Access:  Since becoming a FHT in 2006, we have opened a new site (Primrose) and have moved from 4,539 enrolled patients to almost 12,000 across both sites. We continue to try and improve our enrollment numbers, and are taking Ontario patients from Health Care Connect and other sources. In addition, we serve about 4,000 non-enrolled patients for a total of 16,080 patients. We target vulnerable populations, who may have difficulty finding primary care services. Our clerical staff work hard to schedule patients when they wish to be seen and with their appropriate teams.

Integration: We continue to work closely with the CCAC and discharging hospitals to deliver seamless care. Our referrals clerks achieve prompt and appropriate referrals to services within the region.

Procedures on site: Within the walls of our clinics we provide patients with a very wide scope of primary care services delivered by their most responsible provider, residents and other members of the team.  This includes numerous procedures such as biopsy, excision of skin lesions, endometrial biopsy, IUD placement, and MSK injections that many other family practices have moved away from.

Specialty care on site: Our work with integrating shared care has allowed our patients to access a wide scope of psychiatric services, ambulatory gynecology and orthopedic surgery. The latter two services build upon the capabilities that we derive from our MSK clinics and Women’s Procedures clinic.

Preventive care: To prevent more serious health issues for our patients in the future, we have teams that provide chronic disease management, therapeutic lifestyle guidance, diabetes management, and smoking cessation. Other members of our Allied Health group provide assistance with dietary management, medication oversight, social work, kinesiology services, and foot care. We encourage patients in self-management and recommended screenings. We are embarking on a FHT wide primary preventive care emphasis this year with plans for activities centred around obesity prevention and physical activity.

Outreach: The team based activity that we are engaged in does not stop at our front door. We currently deliver outreach services at St. Mary’s Home, the Bethany Hope Center, Maycourt Hospice and the Mission for men.

In addition to the other services, we have other focused practice activities that are designed to assist with our educational mission such as procedures, maternal health and well-baby clinics.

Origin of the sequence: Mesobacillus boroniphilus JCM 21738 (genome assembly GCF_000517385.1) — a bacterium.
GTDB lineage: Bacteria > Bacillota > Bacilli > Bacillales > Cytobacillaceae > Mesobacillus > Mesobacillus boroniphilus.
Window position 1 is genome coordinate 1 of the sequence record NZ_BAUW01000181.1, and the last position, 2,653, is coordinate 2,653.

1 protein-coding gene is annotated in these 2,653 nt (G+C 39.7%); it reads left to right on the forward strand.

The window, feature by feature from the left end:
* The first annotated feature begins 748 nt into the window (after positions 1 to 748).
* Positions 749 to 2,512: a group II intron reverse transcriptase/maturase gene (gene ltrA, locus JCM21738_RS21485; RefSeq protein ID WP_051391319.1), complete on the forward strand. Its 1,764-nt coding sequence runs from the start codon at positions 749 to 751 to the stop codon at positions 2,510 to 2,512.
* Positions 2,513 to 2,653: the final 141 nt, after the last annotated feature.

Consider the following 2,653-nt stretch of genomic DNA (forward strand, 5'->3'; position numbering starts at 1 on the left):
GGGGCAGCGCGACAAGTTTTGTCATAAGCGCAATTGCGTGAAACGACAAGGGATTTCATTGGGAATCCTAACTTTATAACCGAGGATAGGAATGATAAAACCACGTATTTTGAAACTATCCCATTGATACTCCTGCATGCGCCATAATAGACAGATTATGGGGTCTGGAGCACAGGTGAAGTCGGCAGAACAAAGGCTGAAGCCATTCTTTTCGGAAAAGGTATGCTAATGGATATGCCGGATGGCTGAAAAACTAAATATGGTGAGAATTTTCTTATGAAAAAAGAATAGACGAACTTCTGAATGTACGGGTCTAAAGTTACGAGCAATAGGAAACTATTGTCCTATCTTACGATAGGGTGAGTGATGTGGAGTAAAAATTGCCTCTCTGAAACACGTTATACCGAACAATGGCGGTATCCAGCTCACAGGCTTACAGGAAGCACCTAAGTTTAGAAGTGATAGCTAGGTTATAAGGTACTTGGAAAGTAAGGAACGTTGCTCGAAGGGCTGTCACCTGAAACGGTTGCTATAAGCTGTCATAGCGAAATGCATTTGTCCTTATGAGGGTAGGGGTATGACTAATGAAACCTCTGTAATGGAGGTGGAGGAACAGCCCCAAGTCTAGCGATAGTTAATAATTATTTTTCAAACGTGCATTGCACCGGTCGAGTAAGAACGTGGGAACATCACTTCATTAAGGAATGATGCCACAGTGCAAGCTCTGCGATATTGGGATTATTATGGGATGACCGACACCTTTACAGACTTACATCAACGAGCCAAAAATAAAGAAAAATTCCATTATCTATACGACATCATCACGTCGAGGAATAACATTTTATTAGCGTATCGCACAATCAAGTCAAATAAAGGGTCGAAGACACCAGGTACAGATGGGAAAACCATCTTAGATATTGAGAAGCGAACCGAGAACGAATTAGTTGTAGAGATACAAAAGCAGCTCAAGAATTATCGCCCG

Quality: We also have an extremely active continuous quality improvement program that is allowing us to work in a highly reflective manner. As part of this, we are aggressively measuring multiple aspects of our operation to ensure that we are meeting the goals that we have set for ourselves and that we are being good stewards of the public money entrusted to us. One particularly important measurement is our ongoing patient satisfaction survey.

What all the data is telling us is that the work that we are doing is helping us to move forward. We are doing well on our prevention targets, we are keeping patients out of the emergency departments and our patient satisfaction levels are high.

We continue to be excellent teaching sites for the family physicians and other health professionals of the future, who are provided with many opportunities to learn about the FHT priorities such as collaboration and comprehensive and team based care.

The debate about the value of FHTs will continue for quite some time. Debbie and I feel very strongly that we as a group have done, and continue to do, the kind of work that clearly demonstrates that with the right mix of people and resources, it is possible to profoundly improve care delivery and patient outcomes. This is precisely the goal that the FHT model was created to achieve.

Regards to all,

Jay and Debbie